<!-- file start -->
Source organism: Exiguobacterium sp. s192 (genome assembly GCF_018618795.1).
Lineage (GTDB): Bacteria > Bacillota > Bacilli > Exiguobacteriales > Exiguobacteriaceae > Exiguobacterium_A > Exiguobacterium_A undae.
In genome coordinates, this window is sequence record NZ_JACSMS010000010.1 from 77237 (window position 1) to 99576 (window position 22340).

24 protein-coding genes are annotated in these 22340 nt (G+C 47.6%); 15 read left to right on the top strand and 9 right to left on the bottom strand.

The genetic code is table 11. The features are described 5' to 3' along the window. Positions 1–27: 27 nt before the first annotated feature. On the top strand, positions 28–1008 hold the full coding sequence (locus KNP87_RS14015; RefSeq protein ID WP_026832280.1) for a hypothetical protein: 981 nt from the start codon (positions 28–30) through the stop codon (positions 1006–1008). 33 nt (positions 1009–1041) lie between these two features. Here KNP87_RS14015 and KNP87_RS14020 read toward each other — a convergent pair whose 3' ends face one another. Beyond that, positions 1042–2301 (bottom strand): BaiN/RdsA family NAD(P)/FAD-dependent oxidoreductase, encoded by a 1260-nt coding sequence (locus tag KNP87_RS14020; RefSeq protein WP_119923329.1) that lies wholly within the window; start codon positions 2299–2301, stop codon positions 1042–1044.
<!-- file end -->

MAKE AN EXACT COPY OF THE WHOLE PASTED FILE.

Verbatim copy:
Source organism: Exiguobacterium sp. s192 (genome assembly GCF_018618795.1).
Lineage (GTDB): Bacteria > Bacillota > Bacilli > Exiguobacteriales > Exiguobacteriaceae > Exiguobacterium_A > Exiguobacterium_A undae.
In genome coordinates, this window is sequence record NZ_JACSMS010000010.1 from 77237 (window position 1) to 99576 (window position 22340).

24 protein-coding genes are annotated in these 22340 nt (G+C 47.6%); 15 read left to right on the top strand and 9 right to left on the bottom strand.

The genetic code is table 11. The features are described 5' to 3' along the window. Positions 1–27: 27 nt before the first annotated feature. On the top strand, positions 28–1008 hold the full coding sequence (locus KNP87_RS14015; RefSeq protein ID WP_026832280.1) for a hypothetical protein: 981 nt from the start codon (positions 28–30) through the stop codon (positions 1006–1008). 33 nt (positions 1009–1041) lie between these two features. Here KNP87_RS14015 and KNP87_RS14020 read toward each other — a convergent pair whose 3' ends face one another. Beyond that, positions 1042–2301 (bottom strand): BaiN/RdsA family NAD(P)/FAD-dependent oxidoreductase, encoded by a 1260-nt coding sequence (locus tag KNP87_RS14020; RefSeq protein WP_119923329.1) that lies wholly within the window; start codon positions 2299–2301, stop codon positions 1042–1044.